Software Developer and GNU/Linux specialist

Choice overload

Have you ever gone to a library with no idea what you’re looking for? That’s how I feel when I consider what has happened to the computer industry since I first became aware of it (I was five years old when my dad started teaching me BASIC on a VIC-20 he set up in my room. Can you say “doomed”? I knew you could.)

3-tiered book rotunda

When you look at the menu of choices for technologies with which to engage as a hobbyist or professional, being proactive is a truly daunting challenge. The problem is that there are so many choices. If you’re involved in software development, you’re already past some major decisions. You’ve chosen a specialty. Or have you? When computing was still a young practice and computers occupied whole buildings or at least whole rooms, to be a computer programmer meant you were indeed a specialist. A specialist in computers. But as one could reasonably expect, the field has blossomed and expanded with the ever-increasing adoption of computers in every aspect of human society. So “computer programmer”, “software developer”, and other semi-interchangeable titles are no longer specialist titles in computing any more than “doctor” is in medicine.

How many programming languages are there? Probably over 750 that have actually been published and used widely enough for inclusion in this list. And that’s not the comprehensive list, because such a list cannot be made. People create their own languages for special applications all the time.

You can probably throw out the bulk of the options on that list when considering languages to learn. Experts such as Larry Wall and Bjarne Stroustrup sometimes recommend learning about five programming languages. I know what you’re thinking. “Five? But there are hundreds, maybe thousands! That’s hardly a drop in the bucket!” Well, if you’re not thinking it, I am. That’s what brings us here. How does one choose such a miniscule fraction of the whole array of options? There’s not even enough time in one’s life to properly survey the entire thing.

There are tools that offer some help. The Tiobe Index offers some insight as to which languages are most relevant in current industry based on Web search keyword frequencies. As of my writing this, C tops the chart. (You’ll find out that C is always somewhere near the top; most developers with whom I speak are well aware of the reasons why, so I won’t parrot them here.) Another useful tool is the GitHub language list, which ranks the languages used in active projects on GitHub. OpenHub, formerly Ohloh, follows active Free and Open Source projects and offers statistics on programming language usage.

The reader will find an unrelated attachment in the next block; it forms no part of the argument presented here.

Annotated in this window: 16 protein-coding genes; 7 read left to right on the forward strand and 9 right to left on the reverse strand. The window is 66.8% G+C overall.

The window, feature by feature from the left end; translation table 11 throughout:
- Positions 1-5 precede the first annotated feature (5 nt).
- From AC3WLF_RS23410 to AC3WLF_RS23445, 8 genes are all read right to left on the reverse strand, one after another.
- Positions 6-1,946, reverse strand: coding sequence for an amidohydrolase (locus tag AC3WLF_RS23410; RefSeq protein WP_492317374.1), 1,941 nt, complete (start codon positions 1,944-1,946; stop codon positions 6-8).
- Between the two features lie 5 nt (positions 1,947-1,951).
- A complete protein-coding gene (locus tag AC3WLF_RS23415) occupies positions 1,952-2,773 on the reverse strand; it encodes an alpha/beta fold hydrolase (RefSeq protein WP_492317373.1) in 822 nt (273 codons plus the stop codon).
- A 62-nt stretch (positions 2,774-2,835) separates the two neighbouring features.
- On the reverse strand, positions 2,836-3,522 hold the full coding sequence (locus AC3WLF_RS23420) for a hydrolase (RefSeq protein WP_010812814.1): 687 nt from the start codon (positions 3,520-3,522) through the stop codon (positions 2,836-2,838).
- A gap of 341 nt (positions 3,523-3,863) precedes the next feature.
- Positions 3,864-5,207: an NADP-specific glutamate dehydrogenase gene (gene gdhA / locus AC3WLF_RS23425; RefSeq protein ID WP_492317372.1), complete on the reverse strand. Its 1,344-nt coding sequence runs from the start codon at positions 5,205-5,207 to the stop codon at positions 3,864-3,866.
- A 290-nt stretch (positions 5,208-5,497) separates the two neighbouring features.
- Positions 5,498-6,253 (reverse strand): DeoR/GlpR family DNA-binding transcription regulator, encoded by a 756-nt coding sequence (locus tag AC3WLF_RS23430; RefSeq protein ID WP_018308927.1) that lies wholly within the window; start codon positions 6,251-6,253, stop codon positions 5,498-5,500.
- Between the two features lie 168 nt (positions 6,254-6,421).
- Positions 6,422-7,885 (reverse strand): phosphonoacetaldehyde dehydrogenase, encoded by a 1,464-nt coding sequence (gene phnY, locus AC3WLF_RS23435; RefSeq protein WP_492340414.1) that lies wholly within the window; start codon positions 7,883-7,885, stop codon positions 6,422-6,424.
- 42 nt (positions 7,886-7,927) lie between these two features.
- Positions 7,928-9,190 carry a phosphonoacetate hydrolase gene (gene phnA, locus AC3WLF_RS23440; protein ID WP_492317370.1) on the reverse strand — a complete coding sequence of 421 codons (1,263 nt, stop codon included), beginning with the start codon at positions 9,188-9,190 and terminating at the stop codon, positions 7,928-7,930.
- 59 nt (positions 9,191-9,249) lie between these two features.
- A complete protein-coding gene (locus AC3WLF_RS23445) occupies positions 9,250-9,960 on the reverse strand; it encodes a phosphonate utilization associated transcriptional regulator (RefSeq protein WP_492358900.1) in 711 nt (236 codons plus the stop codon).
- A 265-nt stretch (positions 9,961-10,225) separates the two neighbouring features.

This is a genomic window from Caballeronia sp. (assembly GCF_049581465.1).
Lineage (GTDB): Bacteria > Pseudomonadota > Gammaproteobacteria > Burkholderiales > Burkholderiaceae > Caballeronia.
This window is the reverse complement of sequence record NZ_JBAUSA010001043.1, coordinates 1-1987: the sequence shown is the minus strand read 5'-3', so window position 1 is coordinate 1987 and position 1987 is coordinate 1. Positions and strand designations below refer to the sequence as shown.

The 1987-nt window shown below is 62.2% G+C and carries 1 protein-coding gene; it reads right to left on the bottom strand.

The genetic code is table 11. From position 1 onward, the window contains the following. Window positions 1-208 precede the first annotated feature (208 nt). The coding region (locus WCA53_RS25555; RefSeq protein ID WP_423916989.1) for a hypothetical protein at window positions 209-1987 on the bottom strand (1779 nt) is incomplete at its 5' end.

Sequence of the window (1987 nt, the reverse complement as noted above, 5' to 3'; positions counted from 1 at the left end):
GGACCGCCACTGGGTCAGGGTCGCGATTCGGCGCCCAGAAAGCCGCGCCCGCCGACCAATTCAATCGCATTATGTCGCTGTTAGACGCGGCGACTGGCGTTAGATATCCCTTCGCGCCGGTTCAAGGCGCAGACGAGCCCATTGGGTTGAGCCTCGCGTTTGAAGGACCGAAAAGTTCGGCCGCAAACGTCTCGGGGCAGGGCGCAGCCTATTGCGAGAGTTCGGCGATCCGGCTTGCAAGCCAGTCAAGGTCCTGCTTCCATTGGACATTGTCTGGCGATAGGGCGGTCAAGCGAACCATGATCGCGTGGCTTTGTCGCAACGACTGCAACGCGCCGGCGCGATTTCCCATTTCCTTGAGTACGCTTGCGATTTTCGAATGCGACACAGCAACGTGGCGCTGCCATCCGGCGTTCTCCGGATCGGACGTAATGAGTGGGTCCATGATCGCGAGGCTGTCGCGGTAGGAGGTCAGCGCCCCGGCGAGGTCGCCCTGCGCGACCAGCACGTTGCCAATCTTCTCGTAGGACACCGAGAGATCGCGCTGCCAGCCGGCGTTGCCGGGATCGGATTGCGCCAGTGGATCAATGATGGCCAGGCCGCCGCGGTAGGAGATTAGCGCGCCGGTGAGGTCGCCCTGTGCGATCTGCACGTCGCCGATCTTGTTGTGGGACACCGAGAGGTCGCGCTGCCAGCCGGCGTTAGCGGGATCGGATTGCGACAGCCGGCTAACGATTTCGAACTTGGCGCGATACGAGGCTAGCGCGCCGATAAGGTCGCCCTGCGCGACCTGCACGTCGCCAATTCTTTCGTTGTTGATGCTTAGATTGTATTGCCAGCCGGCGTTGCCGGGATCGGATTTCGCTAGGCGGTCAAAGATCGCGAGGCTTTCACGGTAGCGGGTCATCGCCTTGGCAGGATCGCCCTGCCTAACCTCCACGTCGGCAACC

Let’s suppose that we use these tools–or go with instincts, or draw from a hat–and decide on five languages. I’ll take Javascript and Python, for certain. C and/or C++ is tremendously useful, so let’s cover some ground there. Perl is quite popular as well, and I like Bash scripting simply because it’s ubiquitous in Linux systems and I’m a Linux guy. We won’t bother with the weird ones like Brainf**k, because we want a repertoire that’s actually useful.

Now another problem arises: what libraries should you know? There are whole databases out there just for all of the Javascript frameworks. You can do a lot with it, which is very odd considering its origins and early history. I’m not even going to try and count the JS frameworks, libraries, and toolsets in existence. There are tools for front-end Web application development, others for server side development, and yet others for neither: they’re programming and build tools that are never meant to leave a dev environment. There are many libraries for testing applications, each based on a different methodology or paradigm. The same can be said of Python. The language is over two decades old, and in that time a vast collection of libraries, utilities, frameworks, and applications has grown. Even if you do nothing but write programs in Python, there is no way to comprehend all of the existing code you could use to build new applications. The same is true, only worse, for more long-standing languages like C and C++, Java, and the like. And I’m not even scratching the proverbial surface.

If you’re already making more money than I do developing software (and you probably are), it’s unlikely that any of this is a serious problem for you. But for someone who is both curious about the vast landscape of computing and looking for a path through the complexity toward a goal worthy of his or her pursuit, the choices presented are boggling. There is something to be said for the adage that it’s best to start where you are with what you have. There’s also something to be said for indulging curiosity. Every once in a while, make like the Enterprise and explore strange new worlds.

Oh, and check out Brainf**k. It’s the most aptly named language I’ve ever seen.

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